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Portrait of Saint Anastasius (dead in 401), pope Anastasius I from 399, painting by Giuseppe Franchi (1565-1627 o 1628), oil on canvas, 62x50 cm, inv 1423.


St. Anastasius I was born in Rome. He was the son of Maximus, and was Pope from November 27, 399 to December 19, 401. He condemned the writings of the Alexandrian Theologian Origen, shortly after their translation into Latin, earning the praise of St. Jerome for censuring (c. 400) the works of Origen, one of the most influential theologians of the early Greek church.

In papal letters he condemned several Origenist writings, which he probably did not understand, and disapproved the spreading of Origen’s teaching. Anastasius’ virtues were praised by his admirers, Saint Augustine of Hippo, Saint Jerome, and Saint Paulinus of Nola. Pope Anastasius’ papacy was marked by controversy, as he supported Saint Jerome in his work of translating the Scriptures into Latin, taking a stand against Rufinus of Aquilea’s more allegorical interpretations and translations of the Bible.

In 400, Anastasius arranged a council to consider the writings of Origen, after receiving a letter from Patriarch Theophilus of Alexandria expressing strong doubt about Origen’s fidelity to Christian teaching. The council condemned Origen’s work as heterodox, and Rufinus of Aquiliea wrote to the pope to defend his translation of Origen’s First Principles, which St. Jerome had attacked. Anastasius upheld the council’s decision.

He fought against these writings throughout his papacy, and in 400 he called a council to discuss them. The council he assembled agreed that Origen was not faithful to the Catholic Church. During his reign we also know he encouraged Catholics in North Africa to fight Donatism. It was Pope Anastasius who instructed Priests to stand and bow their head as they read from the Gospels.

Among his many friends were Saints Augustine, Jerome and Paulinus. St. Jerome speaks of him as a man of great holiness who was rich in his poverty. Anastasius is buried in the Catacomb of Pontian. He was an early saint of the Church. His papacy was only 25 months long, and he passed in 401. We also know he spent his time in the papacy defending the Catholic Faith. His son followed him as Pope Innocent I, a child of his prior to his entering the Clergy. His feast day is 19 December.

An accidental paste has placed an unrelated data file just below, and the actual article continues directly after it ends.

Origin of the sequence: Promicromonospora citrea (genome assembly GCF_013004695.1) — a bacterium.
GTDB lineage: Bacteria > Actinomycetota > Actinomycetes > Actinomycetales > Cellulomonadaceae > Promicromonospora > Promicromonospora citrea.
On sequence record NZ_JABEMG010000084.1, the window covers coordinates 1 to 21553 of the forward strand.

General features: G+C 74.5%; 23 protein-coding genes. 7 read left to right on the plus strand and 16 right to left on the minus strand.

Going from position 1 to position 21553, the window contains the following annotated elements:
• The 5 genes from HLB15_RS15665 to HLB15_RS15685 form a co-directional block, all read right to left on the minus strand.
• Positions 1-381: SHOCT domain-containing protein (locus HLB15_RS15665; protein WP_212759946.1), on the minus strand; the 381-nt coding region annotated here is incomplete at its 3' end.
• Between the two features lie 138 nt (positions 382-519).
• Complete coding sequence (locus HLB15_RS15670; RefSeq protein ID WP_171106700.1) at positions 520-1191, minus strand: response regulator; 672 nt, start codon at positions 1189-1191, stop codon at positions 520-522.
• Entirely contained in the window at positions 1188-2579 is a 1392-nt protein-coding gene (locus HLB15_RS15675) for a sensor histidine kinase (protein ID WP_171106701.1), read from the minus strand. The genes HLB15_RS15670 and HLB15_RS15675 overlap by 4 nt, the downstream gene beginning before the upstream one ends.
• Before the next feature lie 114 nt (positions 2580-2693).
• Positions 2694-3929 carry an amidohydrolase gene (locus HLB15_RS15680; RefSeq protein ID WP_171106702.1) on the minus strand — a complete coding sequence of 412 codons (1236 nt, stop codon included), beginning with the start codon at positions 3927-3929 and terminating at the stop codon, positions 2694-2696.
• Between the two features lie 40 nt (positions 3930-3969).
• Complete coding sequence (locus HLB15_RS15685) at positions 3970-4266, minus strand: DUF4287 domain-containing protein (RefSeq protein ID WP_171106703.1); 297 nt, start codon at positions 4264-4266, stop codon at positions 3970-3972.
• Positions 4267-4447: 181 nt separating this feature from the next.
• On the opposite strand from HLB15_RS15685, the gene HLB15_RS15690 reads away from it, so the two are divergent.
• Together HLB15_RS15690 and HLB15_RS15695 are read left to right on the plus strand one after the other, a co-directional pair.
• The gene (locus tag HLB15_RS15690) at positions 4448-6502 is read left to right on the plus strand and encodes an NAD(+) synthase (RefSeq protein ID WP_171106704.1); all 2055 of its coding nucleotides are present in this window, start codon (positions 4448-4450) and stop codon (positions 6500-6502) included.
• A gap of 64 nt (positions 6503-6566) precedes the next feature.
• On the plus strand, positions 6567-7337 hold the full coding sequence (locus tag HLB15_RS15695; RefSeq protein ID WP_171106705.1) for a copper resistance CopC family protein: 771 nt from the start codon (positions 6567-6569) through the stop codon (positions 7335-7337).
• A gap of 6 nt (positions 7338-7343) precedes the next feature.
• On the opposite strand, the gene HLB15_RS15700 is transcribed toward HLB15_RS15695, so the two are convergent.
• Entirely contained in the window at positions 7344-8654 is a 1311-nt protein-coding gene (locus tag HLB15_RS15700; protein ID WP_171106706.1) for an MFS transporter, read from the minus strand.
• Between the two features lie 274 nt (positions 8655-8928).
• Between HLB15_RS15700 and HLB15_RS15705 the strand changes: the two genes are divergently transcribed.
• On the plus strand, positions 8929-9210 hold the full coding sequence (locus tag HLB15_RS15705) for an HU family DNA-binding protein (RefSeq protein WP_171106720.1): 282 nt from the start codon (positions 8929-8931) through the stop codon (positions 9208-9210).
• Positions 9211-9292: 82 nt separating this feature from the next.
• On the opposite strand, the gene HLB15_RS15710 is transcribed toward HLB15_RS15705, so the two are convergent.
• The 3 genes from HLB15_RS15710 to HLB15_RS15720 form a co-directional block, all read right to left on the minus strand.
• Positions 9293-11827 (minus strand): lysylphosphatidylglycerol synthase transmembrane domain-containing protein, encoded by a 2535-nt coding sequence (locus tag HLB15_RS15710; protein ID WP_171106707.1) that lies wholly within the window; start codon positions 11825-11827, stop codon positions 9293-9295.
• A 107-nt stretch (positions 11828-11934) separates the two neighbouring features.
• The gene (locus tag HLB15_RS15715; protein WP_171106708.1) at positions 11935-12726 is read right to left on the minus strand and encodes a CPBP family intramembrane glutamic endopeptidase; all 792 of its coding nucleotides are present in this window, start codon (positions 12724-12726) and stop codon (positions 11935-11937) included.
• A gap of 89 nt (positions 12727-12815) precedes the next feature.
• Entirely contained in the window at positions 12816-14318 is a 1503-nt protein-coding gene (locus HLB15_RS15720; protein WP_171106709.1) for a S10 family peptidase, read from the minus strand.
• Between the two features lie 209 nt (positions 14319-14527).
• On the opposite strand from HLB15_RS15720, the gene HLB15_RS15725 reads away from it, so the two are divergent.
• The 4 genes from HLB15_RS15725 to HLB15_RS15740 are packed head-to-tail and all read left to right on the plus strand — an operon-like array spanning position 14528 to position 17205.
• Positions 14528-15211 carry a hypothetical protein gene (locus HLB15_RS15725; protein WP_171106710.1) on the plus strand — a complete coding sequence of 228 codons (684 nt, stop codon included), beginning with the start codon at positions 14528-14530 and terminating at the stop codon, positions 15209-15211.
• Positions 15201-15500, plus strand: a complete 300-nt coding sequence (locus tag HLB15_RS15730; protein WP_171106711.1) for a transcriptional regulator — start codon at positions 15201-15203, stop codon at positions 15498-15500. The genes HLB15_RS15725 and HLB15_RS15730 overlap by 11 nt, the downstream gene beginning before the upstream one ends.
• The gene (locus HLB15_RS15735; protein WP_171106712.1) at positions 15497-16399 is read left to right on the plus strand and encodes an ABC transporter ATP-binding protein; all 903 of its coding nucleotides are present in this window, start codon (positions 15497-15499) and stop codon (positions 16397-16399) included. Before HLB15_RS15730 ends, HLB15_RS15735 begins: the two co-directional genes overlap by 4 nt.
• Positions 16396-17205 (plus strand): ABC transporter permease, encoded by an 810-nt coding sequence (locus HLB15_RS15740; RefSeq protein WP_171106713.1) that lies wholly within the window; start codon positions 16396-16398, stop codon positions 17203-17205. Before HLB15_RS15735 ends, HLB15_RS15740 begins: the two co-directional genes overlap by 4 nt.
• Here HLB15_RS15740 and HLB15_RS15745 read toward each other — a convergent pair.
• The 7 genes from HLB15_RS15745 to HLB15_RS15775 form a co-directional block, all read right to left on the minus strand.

O God, in Your goodness and wisdom You raise up leaders for Your Church who are rooted in Your Word and Your Will. Through the intercession of Your servant, St. Anastasius I, may we be loyal to our Faith in following their directions. This we ask through Christ our Lord. Amen

Your life, St. Anastasius I, reminds us that in our efforts to preserve God’s Word we must be willing to undergo the work of prayer, study, vigilance, and humility, to get rid of opposition.

Help us always venerate and uphold God’s Holy Word. Saint Anastasius, pray for us.




In 1362, the man elected pope declined the office. When the cardinals could not find another person among them for that important office, they turned to a relative stranger: the holy person we honor today.

The new Pope Urban V proved a wise choice. A Benedictine monk and canon lawyer, he was deeply spiritual and brilliant. He lived simply and modestly, which did not always earn him friends among clergymen who had become used to comfort and privilege.

Still, he pressed for reform, and saw to the restoration of churches and monasteries. Except for a brief period he spent most of his eight years as pope living away from Rome at Avignon, seat of the papacy from 1309, until shortly after his death.

Urban came close, but was not able to achieve one of his biggest goals—reuniting the Eastern and Western churches.

As pope, Urban continued to follow the Benedictine Rule. Shortly before his death in 1370, he asked to be moved from the papal palace to the nearby home of his brother, so he could say goodbye to the ordinary people he had so often helped.


Heavenly Father, simplicity in the midst of power and grandeur defined the saint venerated today, Blessed Urban V, as he reluctantly accepted the papacy, but remained at heart a Benedictine monk. He proved that surroundings need not negatively influence a person.

We are blessed to have the exemplary life of Blessed Urban V before us, to know how your grace is sufficient for the least of our brothers, who work and conduct their lives for the welfare of others, in Jesus’ Name. Amen

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